The Simulation Hypothesis: Is Reality All Just A Computer Simulation?

How can we tell if reality is really real?

9. 19. 16 by Dom Galeon
Tomacco
Image by Tomacco

Red Pill or Blue?

All the world’s a stage. Or is it a simulation? 

The idea that what we consider reality is actually a simulation was first proposed by scientist Nick Bostrom, and it is frequently addressed in fiction (e.g., “The Matrix” trilogy) and by innovators and educators such as Elon Musk, who brought up the topic at the 2016 Code Conference.

Those who believe that we live in a simulation often cite Bostrom’s argument regarding what he calls ancestor simulations. “One thing that later generations might do with their super-powerful computers is run detailed simulations of their forebears or of people like their forebears,” write Bostrom. “Because their computers would be so powerful, they could run a great many such simulations.”

That prediction is becoming more and more a possible reality. Today’s computers are powerful enough to simulate things that we never witnessed, such as the Big Bang or the creation of the planets. Currently, scientific simulations seem to be better, though, with large-scale situations.

Advertisement

But will we ever know for sure if we live in a simulation?

Cracking the Code

According to Fraser Cain from Universe Today, there is one way to find out, and that is to detect tricks that the simulation uses to approximate a reality that it can never copy exactly. A computer in a simulation will not have the same processing power as the computer that’s running the simulation, Cain explains, so there will be inconsistencies or tell-tale signs, perhaps glitches, that reveal the underlying grid on which our world or universe runs.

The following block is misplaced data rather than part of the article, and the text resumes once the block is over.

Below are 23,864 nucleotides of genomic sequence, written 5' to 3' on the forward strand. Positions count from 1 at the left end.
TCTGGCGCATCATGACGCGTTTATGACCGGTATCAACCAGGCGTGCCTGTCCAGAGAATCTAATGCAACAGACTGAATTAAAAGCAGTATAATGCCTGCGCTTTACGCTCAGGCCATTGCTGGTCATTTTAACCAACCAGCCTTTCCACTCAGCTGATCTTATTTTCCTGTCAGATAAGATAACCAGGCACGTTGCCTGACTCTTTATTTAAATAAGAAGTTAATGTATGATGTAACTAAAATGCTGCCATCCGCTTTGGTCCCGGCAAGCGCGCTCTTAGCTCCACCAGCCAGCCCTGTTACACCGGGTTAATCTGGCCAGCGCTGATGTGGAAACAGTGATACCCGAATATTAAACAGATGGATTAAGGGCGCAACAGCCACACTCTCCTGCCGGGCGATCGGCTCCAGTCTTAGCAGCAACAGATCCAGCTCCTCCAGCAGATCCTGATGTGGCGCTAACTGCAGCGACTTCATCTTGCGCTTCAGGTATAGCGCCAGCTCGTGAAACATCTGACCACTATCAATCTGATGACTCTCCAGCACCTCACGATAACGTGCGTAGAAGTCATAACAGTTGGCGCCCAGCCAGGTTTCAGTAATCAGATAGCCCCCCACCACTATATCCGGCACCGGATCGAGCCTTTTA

A team of scientists from the University of Washington, for example, believe that we can detect the resolution that our simulated world is running on by observing the energy limitations of ultra-high cosmic rays in the universe.

At this point, Cain argues, we can’t really tell, sort of like with the Kantian phenomenon/noumenon dichotomy. We’ll just have to “live our lives as if we’re real, until better evidence comes along, or our simulations get so good, their inhabitants start questioning their own existence,” says Cain.

Advertisement

Or maybe until someone offers you the red pill. If they did, would you take it?


As a Futurism reader, we invite you join the Singularity Global Community, our parent company’s forum to discuss futuristic science & technology with like-minded people from all over the world. It’s free to join, sign up now!

Share This Article

Keep up.
Subscribe to our daily newsletter to keep in touch with the subjects shaping our future.
I understand and agree that registration on or use of this site constitutes agreement to its User Agreement and Privacy Policy

Advertisement

Copyright ©, Singularity Education Group All Rights Reserved. See our User Agreement, Privacy Policy and Cookie Statement. The material on this site may not be reproduced, distributed, transmitted, cached or otherwise used, except with prior written permission of Futurism. Fonts by Typekit and Monotype.